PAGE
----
The fact of the matter: “Nobody speaks at all like the characters in any novel, play or film. Life would be intolerable if they did; and novels, plays or films would be intolerable if the characters spoke as people do in life” (Abercrombie 1965).
So what was the real way of speech?
Fiction was generally thought to be an accurate portrayal of reality; “true life” (Chapman 1). It was unfavorable if it stressed credulity too far. Therefore, fiction is our main source of information; it is our main source to the reality of speech for the Victorians. Greater mobility and expansion of communication of the Victorian era brought together regional groups, thus increasing the complexity of the variations in the English language. Consequently, pronunciation evolved as an indicator of social prestige (Chapman 6-8). Two categories of speech developed: Standard and Non-Standard speech.
Formation of Standard Speech vs. Non-Standard Speech
The Education Act of 1870 established the school as a ‘melting pot’ for upper and middle class children and the speech boundary had to be resolved. Thus a uniform accent (Standard speech) was created and pupils who refused to accept this new accent or who could not adapt to this new way of speech were severely punished. Peer pressure was also an issue because the new boy would have to adapt to the new form of speech in order for his peers to accept him or to merely avoid bullies (Chapman 12).
This type of speech was also synonymous with lower class slang, “cockney” or the way in which the ‘uneducated’ communicated, specific to the East End (Chapman 19). The infamous “cockney” was native to the East End, as remains today. Cockney dialect allowed spelling and pronunciation deviances; it was often referred to as a “corruption” (Chapman 19) of a much more defined language and was used in humor, pathos or regional situations.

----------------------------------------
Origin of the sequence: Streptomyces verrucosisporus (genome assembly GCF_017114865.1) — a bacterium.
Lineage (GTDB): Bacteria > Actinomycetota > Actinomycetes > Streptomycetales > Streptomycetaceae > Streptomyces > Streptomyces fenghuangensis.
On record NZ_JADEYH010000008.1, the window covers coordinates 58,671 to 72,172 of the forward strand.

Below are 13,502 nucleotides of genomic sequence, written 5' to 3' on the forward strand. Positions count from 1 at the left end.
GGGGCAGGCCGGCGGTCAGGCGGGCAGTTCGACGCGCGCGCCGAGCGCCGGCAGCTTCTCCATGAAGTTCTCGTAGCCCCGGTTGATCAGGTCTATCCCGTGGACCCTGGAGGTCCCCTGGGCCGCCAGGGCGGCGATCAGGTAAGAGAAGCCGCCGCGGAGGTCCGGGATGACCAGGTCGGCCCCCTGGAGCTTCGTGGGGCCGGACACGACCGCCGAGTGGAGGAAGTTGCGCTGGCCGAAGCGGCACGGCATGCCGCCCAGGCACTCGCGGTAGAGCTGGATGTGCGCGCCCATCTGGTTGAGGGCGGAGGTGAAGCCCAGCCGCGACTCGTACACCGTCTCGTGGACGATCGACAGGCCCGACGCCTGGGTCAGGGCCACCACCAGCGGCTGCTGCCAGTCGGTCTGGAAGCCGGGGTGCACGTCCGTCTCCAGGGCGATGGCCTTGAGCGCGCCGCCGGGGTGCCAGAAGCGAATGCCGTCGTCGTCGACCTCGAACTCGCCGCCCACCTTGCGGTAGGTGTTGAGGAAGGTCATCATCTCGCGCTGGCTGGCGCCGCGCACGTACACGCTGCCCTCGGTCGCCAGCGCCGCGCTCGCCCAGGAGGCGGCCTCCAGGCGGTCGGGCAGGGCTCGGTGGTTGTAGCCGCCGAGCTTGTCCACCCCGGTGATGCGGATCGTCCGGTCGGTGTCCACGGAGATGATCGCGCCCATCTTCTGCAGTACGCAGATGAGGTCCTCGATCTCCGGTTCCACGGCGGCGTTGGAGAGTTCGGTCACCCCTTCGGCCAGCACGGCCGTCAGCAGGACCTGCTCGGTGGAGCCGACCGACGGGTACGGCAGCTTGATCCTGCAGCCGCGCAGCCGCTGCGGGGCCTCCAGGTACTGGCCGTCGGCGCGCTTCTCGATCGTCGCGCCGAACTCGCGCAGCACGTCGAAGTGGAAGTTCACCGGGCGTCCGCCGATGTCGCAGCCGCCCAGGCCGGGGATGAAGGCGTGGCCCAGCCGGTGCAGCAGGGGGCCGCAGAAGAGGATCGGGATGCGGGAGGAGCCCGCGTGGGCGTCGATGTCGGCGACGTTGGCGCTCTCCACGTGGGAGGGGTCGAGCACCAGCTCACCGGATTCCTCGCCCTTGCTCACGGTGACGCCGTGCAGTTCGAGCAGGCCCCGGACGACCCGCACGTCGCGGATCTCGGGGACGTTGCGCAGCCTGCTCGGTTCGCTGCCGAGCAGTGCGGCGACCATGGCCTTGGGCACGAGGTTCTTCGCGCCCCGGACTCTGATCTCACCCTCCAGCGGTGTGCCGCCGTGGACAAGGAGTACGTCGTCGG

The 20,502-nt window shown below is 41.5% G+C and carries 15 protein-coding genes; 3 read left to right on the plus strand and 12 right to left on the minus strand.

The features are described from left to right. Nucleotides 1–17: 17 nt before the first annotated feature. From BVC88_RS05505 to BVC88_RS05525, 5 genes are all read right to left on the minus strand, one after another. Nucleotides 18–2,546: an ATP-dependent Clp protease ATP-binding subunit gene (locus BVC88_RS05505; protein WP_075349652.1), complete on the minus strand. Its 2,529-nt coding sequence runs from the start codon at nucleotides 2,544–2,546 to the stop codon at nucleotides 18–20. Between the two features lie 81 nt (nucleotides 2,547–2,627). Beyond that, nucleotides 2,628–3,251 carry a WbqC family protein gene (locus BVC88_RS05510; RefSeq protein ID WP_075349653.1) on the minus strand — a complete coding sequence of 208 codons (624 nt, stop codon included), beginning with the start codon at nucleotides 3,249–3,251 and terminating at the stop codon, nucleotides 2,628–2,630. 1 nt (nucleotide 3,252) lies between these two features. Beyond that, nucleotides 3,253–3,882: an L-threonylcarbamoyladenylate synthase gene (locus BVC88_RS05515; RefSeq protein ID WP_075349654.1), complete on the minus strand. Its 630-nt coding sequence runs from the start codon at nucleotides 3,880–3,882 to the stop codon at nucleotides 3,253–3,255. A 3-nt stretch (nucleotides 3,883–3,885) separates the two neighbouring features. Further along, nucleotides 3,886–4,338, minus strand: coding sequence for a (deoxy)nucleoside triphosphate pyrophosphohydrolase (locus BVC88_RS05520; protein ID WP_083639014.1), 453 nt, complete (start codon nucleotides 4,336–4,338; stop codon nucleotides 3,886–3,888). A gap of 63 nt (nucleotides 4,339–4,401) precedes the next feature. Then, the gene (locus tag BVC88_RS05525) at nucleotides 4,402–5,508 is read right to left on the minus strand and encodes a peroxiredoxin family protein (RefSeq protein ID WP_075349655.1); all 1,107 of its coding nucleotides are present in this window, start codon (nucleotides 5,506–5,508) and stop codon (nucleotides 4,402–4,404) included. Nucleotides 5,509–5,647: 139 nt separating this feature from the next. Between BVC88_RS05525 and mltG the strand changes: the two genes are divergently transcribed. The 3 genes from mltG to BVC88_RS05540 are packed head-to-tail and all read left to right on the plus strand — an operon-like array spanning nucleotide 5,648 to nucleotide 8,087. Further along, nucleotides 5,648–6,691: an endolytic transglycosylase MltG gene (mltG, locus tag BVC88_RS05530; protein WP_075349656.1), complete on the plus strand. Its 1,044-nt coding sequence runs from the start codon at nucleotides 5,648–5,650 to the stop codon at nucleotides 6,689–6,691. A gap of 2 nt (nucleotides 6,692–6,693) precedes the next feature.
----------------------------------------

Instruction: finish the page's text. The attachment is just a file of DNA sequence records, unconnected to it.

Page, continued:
Cockney deviated from Standard Speech mainly through pronunciation. As observed in numerous novels by Charles Dickens, the lower classes adapted to the cockney style. This includes,
* Dropping the “h’s” before words such as “head” to sound “ ‘ead.”
* Swallowing vowels such as “e” in “fowld” as opposed to “fowled.”
* Slurring vowels to produce “I believe yer” as opposed to “I believe you.” This later became native to Manchester and Liverpool, areas north of London.
* Most prominently “t’s” were replaced by “uh” to transform “butter” to “bu’er.”
* The “v’s” were replaced with “w’s” such as in “werry” as opposed to “very.”
However, although cockney was consistently referred to as the more “uneducated” form of speech, one could decipher between a person who was educated and compelled by pronunciation to adapt cockney, and one who had not been educated in the verb formation of the English language.
Applications of Non-Standard Speech:
For example, in Dickens’ Our Mutual Friend, Mr. Boffin consistently uses “don’t” where he...